Fair Debt Collection Practices
Fair Debt Collection Practices Act (FDCPA)
The Fair Debt Collection Practices Act is designed to shield you from debt collectors that use methods of intimidation and harassment to try and recover money from you. While they can contact you with regard to the money you owe, they cannot repeatedly badger you about it. Some of the types of loans covered by the FDCPA include:
- Medical bills.
- Charge accounts (i.e. credit cards).
- Car loans.
- Other household debts.
- Personal debts.
Here are some of the things that debt collectors cannot do and remain within the bounds of the law:
- Call at unreasonable times of the day. Debt collectors can only call between 8 a.m. and 9 p.m. They cannot call late at night are very early in the morning.
- Call you at work. If you have made it clear that your employer does not like you to receive personal calls at work, debt collectors cannot call you at your workplace.
- Harass you. Debt collectors are not allowed to use demeaning language on the phone, or badger you. They are also not allowed to use profanity or obscene language, or threaten you.
- Publish your name as someone who has not paid a debt. While debt collectors can send information to the credit bureaus about your debt and whether or not you are paying it, they cannot publish a list of those who are delinquent.
- Lie or imply that you have committed a crime. While civil action (such as suing you for recovery of the debt) is something that debt collectors can do, having unpaid debt is not a crime. Debt collectors cannot imply that you will be arrested if you do not pay your debt within a specific amount of time. They also cannot lie to you about how much you owe.
- Disguise who they are. Debt collectors must clearly identify themselves, and the reason for the call, when they contact you.
- Keep calling you after you request them to stop. If you send a written request to debt collectors, asking them to stop calling you, they must. They can contact you with regard to lawsuit proceedings, but they cannot contact you to ask for payment of the debt.
Additionally, it is important to note that you can request proof that you owe the debt. Many debt collectors buy your debt from your original creditor or lender. You can ask for proof that the debt has been bought, or proof that the debt collector is acting on behalf of you creditor. Debt collectors must also clearly state the amount of money they are collecting, and provide you a break down of principal, fees and interest charges upon request.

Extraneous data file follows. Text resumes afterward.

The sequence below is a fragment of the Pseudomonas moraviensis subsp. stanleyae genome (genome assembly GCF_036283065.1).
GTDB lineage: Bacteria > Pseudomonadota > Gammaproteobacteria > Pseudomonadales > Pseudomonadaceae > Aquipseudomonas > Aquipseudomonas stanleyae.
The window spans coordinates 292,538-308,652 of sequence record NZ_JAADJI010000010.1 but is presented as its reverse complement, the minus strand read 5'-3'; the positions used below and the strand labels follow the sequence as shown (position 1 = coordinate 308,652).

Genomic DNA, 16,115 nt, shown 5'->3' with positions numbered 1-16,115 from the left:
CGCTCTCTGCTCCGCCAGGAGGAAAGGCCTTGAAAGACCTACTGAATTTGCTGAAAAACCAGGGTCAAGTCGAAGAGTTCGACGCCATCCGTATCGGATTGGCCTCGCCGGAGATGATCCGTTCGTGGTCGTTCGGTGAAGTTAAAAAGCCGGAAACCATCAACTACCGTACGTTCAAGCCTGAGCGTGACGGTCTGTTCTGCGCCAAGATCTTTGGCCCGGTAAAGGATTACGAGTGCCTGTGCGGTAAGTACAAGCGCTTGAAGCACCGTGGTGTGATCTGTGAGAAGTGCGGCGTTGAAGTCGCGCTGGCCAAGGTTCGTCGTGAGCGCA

What to do if you are being harassed
If you feel that you are being harassed by debt collectors, you should document instances of the harassment. Keep a pad and pen near the phone, and write down the time and date of each call. Write down who contacted you (debt collectors are required to give a first name or an identification number). Note the illegal behavior that was used. If you write a letter asking the debt collector to stop contacting you, make sure that you keep a signed and dated copy of the letter for your own records. You can contact the Federal Trade Commission about violations of the Fair Debt Collection Practices Act.
If a debt collector really is engaging in practices that go against the FDCPA, you have legal recourse. It is possible for you to sue the debt collector if the company does not follow the law as it is laid out in the FDCPA.
Even though you are in debt, it does not mean that others have the right to harass, intimidate and lie to you. You still have rights. Make sure that you know your consumer rights when it comes to credit, debt and collections.
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